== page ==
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Punxsatawney Phil Says Six More Weeks of Winter

Punxsatawney Phil has predicted six more weeks of winter, improbably seeing his shadow under overcast, snow- and rain-laden skies.
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How an animal saw its shadow in the midst of a snowstorm is anybody’s guess.

But see said shadow it did, if one believes the legends.

Today’s the day that Punxsatawney Phil emerges from his underground hideaway and declares winter over … or not. And this year, with much of the northern U.S. under cloudy skies as snow and rain swept the land, Phil—or his handlers—declared another six weeks of winter.

“The forecast was delivered after a steady pre-dawn rain turned to snow as temperatures dropped from the high 30s to around freezing,” the Associated Press reported. “They were forecast to keep dropping over much of the state, prompting the state Department of Transportation to lower the speed limit to 45 mph for many interstate highways which were already wet and expected to freeze or be covered with snow as the day wore on.”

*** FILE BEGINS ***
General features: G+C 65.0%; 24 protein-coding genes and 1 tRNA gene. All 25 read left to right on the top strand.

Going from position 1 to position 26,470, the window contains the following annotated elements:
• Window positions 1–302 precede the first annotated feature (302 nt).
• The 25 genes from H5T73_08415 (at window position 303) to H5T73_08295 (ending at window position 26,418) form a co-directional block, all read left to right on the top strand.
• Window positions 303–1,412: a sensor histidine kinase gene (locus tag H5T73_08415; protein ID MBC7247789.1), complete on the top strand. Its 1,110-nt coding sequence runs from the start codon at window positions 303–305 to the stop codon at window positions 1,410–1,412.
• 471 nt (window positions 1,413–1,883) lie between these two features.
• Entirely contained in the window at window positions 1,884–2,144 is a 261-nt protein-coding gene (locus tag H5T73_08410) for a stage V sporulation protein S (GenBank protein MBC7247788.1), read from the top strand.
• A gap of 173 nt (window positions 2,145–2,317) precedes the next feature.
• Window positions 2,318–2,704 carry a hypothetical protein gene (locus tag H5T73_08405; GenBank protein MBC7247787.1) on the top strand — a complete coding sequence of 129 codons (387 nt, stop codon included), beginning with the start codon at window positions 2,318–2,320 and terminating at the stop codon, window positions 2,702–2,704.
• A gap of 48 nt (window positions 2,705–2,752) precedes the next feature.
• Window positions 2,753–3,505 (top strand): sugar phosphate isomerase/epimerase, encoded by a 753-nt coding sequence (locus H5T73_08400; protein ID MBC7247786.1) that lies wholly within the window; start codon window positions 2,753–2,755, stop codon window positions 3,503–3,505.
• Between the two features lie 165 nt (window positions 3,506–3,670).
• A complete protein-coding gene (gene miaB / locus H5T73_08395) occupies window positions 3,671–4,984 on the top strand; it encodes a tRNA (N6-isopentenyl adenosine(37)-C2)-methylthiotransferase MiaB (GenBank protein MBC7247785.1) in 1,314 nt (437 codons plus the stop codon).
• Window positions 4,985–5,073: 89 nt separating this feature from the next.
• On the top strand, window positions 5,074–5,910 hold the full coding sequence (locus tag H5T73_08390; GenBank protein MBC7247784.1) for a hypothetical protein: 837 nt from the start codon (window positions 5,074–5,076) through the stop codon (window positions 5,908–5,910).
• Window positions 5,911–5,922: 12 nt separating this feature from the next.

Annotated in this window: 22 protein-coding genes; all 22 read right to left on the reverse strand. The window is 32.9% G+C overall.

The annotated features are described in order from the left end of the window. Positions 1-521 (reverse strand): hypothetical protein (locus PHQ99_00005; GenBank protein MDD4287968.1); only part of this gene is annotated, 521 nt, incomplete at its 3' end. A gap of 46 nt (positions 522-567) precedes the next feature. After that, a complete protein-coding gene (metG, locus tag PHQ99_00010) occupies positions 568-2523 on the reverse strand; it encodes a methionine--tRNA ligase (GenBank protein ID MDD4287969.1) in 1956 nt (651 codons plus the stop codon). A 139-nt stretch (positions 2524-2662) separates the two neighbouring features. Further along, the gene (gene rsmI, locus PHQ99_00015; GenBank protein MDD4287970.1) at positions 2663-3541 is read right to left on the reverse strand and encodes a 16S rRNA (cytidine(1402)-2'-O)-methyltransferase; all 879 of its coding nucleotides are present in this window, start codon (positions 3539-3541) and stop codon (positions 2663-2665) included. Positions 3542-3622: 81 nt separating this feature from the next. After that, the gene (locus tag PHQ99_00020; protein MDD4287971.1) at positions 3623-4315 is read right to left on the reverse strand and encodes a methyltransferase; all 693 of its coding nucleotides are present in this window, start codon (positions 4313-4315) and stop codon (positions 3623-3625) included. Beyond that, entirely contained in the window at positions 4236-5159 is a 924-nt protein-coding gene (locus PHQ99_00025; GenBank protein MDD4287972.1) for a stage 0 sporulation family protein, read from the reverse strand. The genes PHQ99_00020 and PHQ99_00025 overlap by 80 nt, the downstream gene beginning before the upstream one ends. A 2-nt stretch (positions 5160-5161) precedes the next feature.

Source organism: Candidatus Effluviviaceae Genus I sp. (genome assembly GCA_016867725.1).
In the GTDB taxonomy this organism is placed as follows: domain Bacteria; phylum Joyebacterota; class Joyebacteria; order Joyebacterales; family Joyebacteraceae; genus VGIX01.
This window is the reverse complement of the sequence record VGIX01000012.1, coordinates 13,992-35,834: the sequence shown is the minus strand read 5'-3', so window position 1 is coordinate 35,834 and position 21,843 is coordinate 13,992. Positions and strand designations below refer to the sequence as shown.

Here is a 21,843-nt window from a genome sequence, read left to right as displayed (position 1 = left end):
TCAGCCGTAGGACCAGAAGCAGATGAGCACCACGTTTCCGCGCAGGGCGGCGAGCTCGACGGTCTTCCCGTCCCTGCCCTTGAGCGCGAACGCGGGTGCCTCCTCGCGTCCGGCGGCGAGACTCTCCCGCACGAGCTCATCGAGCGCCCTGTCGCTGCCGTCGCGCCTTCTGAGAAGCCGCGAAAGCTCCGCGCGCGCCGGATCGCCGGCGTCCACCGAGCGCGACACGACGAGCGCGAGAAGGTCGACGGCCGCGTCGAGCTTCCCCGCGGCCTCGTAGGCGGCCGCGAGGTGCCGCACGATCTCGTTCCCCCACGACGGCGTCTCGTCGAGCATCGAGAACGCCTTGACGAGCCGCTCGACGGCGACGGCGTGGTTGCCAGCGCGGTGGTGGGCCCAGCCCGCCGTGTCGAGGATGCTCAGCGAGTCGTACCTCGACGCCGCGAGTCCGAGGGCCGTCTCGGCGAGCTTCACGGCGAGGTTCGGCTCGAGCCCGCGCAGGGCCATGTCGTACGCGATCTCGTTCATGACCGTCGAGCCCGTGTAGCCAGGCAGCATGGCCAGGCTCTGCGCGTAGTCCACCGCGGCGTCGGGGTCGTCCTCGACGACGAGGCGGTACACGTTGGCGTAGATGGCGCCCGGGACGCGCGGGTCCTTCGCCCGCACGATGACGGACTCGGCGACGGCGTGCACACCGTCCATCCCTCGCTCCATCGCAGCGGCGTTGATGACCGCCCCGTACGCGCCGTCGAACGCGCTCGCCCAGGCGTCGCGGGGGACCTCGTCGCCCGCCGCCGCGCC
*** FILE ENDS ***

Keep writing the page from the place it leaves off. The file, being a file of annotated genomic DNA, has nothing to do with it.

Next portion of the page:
However, as it turns out, no shadow was needed.

“Despite the German legend, Phil's handlers don't wait to see if he sees his shadow—as he likely would not have on such an overcast day,” AP said. “Instead, the Inner Circle decide on the forecast ahead of time and announce it on Gobbler's Knob, a tiny hill in the town for which the groundhog is named, about 65 miles northeast of Pittsburgh.”

Shadows and groundhogs aside, one fact about this day does not vary. As the midway point between the winter solstice and the spring equinox, Groundhog Day combines with the visibly lengthening daylight to tell us that warmer temperatures are coming. However, six weeks when one is buried in two feet of snow can prove to be small comfort.

Of course, like many other things that are touted as a European-related invention, Groundhog Day has indigenous underpinnings.

RELATED: Groundhog Day’s Native American Roots

“Groundhog Day originates from an ancient celebration of the midway point between the winter solstice and the spring equinox—the day right in the middle of astronomical winter,” writes the National Oceanic and Atmospheric and Administration (NOAA) in a web page explaining Groundhog Day. “According to superstition, sunny skies that day signify a stormy and cold second half of winter while cloudy skies indicate the arrival of warm weather.”